Note: Reviews for Portal 2 (PC) and Portal 2 (Xbox 360) have been written by different authors from different countries, so their views may differ. Please note that this is an individual review, not a supplement to the PC versions’ review.
Expectation is the silent killer of the gaming industry. Thus the irony that so many sequels are laden with an insurmountable hype they can’t possibly contend with. The original Portal came out of nowhere and was unanimously praised for its unique gameplay and witty script, but the sequel was always going to need to match these same expectations twofold as a result. The amazing thing is that Portal 2 really does match the hype. It was everything we wanted it to be and more. It has a few issues here and there, but no more than every other truly great game we’ve ever had the pleasure of experiencing.
Those who’ve played the original will already have a firm grasp of the basic tenets of Portal 2. For the small gaming minority who’ve been living under a rock since 2007 (shame on you) the game plays out as a first person puzzle title where you need to solve various test chambers by using the Aperture Science Portal gun. The Portal gun fires out two portal that then allow you to pass through them. It’s easier in practice than I make it sound. Now that I’ve catered for the two people who haven’t heard of Portal, on with the review.
The game starts off in much the same way as the original, with Chell waking up in the Aperture Science research facility once more. This time it’s different though, with a small spherical robot chap named Wheatley accompanying you this time. Fear not Glados fans, she does make a return in a central role and is a much more fleshed out character than she was before. In fact, every personality you meet in Portal 2 is incredibly well written. The game has one of the wittiest scripts I’ve heard in some time, and packs many more jokes into a condensed period of time than the original. My only slight issue with the humour is that it isn’t quite as subtle as the often silently barbed sarcasm of Portal 1. However, this is a small price to pay for the unrelenting nature of the gags in Portal 2.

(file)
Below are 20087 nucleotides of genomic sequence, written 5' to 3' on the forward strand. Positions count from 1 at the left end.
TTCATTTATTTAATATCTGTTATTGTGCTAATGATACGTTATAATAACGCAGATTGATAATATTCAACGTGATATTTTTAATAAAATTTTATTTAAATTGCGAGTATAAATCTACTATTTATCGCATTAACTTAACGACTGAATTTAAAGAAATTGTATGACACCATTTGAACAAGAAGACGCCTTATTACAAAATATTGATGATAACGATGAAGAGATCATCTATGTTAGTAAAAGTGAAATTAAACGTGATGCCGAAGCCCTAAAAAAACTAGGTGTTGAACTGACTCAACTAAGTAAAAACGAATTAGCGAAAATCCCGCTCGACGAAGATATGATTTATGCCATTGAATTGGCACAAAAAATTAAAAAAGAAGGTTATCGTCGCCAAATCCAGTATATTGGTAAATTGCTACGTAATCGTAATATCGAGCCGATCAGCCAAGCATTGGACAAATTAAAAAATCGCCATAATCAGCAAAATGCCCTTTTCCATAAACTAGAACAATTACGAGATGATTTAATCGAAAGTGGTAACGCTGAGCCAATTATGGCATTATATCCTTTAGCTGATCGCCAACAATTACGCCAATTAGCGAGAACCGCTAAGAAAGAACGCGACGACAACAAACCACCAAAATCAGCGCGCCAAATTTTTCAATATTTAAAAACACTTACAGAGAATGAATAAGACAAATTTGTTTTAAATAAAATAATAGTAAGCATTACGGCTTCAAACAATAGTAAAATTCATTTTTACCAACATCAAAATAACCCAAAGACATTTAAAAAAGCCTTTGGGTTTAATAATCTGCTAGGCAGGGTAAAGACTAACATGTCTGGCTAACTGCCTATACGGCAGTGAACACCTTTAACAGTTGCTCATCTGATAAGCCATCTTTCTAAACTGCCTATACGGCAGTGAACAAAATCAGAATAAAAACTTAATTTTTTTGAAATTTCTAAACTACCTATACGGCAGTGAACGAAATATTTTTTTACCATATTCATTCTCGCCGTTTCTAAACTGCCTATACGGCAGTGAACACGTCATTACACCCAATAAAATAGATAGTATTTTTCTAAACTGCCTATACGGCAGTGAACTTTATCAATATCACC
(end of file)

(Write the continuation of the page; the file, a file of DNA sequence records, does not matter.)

One of the main fears fans had regarding Portal 2, was that it would play too much like its predecessor. This isn’t the case thankfully, for the majority of the game at least. The game still runs on the source engine, so there isn’t a huge amount of variety on that front, but the puzzles have been altered enough from the original to keep you guessing. Additions like light bridges, death beams, the slippery propulsion gel, the bouncy repulsion gel and the portal conducting conversion gel all make the puzzles even grander and more devious than they’ve ever been. The game also sets a brilliant level of challenge with some good brain teasers that never become frustrating. The exit is always in plain sight and the solution is never too far off or obscure. My only criticism is that the new puzzle objects don’t feature particularly heavily in the opening of the game. In fact, following the plot-driven introduction, the first real chunk of gameplay feels exactly the same as Portal 1: Pearly white test chambers, Glados and all. Had this been done later on in the game it could’ve been a nice nostalgic gesture, but being placed so early on it just felt like deja vu. I found the game had no pacing problems after this, but I considered the opening to be a false start in terms of gameplay.